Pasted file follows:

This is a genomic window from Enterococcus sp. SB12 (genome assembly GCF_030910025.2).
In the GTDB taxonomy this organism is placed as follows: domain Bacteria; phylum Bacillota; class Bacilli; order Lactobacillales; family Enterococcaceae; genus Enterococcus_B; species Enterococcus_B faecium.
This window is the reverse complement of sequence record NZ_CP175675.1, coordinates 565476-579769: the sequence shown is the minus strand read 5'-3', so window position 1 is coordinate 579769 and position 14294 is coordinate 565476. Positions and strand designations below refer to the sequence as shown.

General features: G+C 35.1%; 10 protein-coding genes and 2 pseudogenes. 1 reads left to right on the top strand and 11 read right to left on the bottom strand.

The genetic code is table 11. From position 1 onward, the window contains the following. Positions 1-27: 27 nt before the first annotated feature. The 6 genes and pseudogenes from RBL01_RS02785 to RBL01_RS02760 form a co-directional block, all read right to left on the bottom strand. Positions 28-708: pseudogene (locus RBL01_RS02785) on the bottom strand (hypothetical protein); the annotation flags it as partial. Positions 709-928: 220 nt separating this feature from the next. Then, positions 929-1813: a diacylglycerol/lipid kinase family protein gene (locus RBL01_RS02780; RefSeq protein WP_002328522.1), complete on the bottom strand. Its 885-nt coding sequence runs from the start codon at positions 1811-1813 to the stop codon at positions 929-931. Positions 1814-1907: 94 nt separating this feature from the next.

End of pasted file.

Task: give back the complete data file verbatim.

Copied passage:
This is a genomic window from Enterococcus sp. SB12 (genome assembly GCF_030910025.2).
In the GTDB taxonomy this organism is placed as follows: domain Bacteria; phylum Bacillota; class Bacilli; order Lactobacillales; family Enterococcaceae; genus Enterococcus_B; species Enterococcus_B faecium.
This window is the reverse complement of sequence record NZ_CP175675.1, coordinates 565476-579769: the sequence shown is the minus strand read 5'-3', so window position 1 is coordinate 579769 and position 14294 is coordinate 565476. Positions and strand designations below refer to the sequence as shown.

General features: G+C 35.1%; 10 protein-coding genes and 2 pseudogenes. 1 reads left to right on the top strand and 11 read right to left on the bottom strand.

The genetic code is table 11. From position 1 onward, the window contains the following. Positions 1-27: 27 nt before the first annotated feature. The 6 genes and pseudogenes from RBL01_RS02785 to RBL01_RS02760 form a co-directional block, all read right to left on the bottom strand. Positions 28-708: pseudogene (locus RBL01_RS02785) on the bottom strand (hypothetical protein); the annotation flags it as partial. Positions 709-928: 220 nt separating this feature from the next. Then, positions 929-1813: a diacylglycerol/lipid kinase family protein gene (locus RBL01_RS02780; RefSeq protein WP_002328522.1), complete on the bottom strand. Its 885-nt coding sequence runs from the start codon at positions 1811-1813 to the stop codon at positions 929-931. Positions 1814-1907: 94 nt separating this feature from the next.